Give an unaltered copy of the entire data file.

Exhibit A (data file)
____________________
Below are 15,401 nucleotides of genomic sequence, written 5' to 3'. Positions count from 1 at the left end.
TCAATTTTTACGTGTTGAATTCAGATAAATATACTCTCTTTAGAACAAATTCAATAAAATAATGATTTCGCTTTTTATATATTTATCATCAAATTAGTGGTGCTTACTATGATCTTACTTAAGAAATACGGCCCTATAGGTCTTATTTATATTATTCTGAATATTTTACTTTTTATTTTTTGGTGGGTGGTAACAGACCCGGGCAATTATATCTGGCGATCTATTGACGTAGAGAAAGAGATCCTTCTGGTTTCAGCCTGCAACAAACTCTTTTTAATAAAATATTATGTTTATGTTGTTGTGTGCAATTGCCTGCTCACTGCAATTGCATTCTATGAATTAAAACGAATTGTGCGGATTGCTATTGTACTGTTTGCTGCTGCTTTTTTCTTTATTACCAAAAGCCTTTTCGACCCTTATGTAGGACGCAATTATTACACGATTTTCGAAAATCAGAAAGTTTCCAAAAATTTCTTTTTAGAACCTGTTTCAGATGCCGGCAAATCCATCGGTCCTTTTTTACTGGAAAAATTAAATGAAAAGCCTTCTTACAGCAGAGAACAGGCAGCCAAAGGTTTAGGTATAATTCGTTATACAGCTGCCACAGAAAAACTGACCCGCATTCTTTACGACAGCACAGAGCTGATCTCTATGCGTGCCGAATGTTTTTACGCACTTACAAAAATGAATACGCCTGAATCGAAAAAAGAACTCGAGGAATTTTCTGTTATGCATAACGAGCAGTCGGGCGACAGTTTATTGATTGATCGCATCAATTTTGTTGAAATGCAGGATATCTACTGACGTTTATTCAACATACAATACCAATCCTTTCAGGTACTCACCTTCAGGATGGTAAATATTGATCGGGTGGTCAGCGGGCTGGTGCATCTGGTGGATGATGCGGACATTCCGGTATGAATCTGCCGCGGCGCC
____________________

Below are 15,401 nucleotides of genomic sequence, written 5' to 3'. Positions count from 1 at the left end.
TCAATTTTTACGTGTTGAATTCAGATAAATATACTCTCTTTAGAACAAATTCAATAAAATAATGATTTCGCTTTTTATATATTTATCATCAAATTAGTGGTGCTTACTATGATCTTACTTAAGAAATACGGCCCTATAGGTCTTATTTATATTATTCTGAATATTTTACTTTTTATTTTTTGGTGGGTGGTAACAGACCCGGGCAATTATATCTGGCGATCTATTGACGTAGAGAAAGAGATCCTTCTGGTTTCAGCCTGCAACAAACTCTTTTTAATAAAATATTATGTTTATGTTGTTGTGTGCAATTGCCTGCTCACTGCAATTGCATTCTATGAATTAAAACGAATTGTGCGGATTGCTATTGTACTGTTTGCTGCTGCTTTTTTCTTTATTACCAAAAGCCTTTTCGACCCTTATGTAGGACGCAATTATTACACGATTTTCGAAAATCAGAAAGTTTCCAAAAATTTCTTTTTAGAACCTGTTTCAGATGCCGGCAAATCCATCGGTCCTTTTTTACTGGAAAAATTAAATGAAAAGCCTTCTTACAGCAGAGAACAGGCAGCCAAAGGTTTAGGTATAATTCGTTATACAGCTGCCACAGAAAAACTGACCCGCATTCTTTACGACAGCACAGAGCTGATCTCTATGCGTGCCGAATGTTTTTACGCACTTACAAAAATGAATACGCCTGAATCGAAAAAAGAACTCGAGGAATTTTCTGTTATGCATAACGAGCAGTCGGGCGACAGTTTATTGATTGATCGCATCAATTTTGTTGAAATGCAGGATATCTACTGACGTTTATTCAACATACAATACCAATCCTTTCAGGTACTCACCTTCAGGATGGTAAATATTGATCGGGTGGTCAGCGGGCTGGTGCATCTGGTGGATGATGCGGACATTCCGGTATGAATCTGCCGCGGCGCC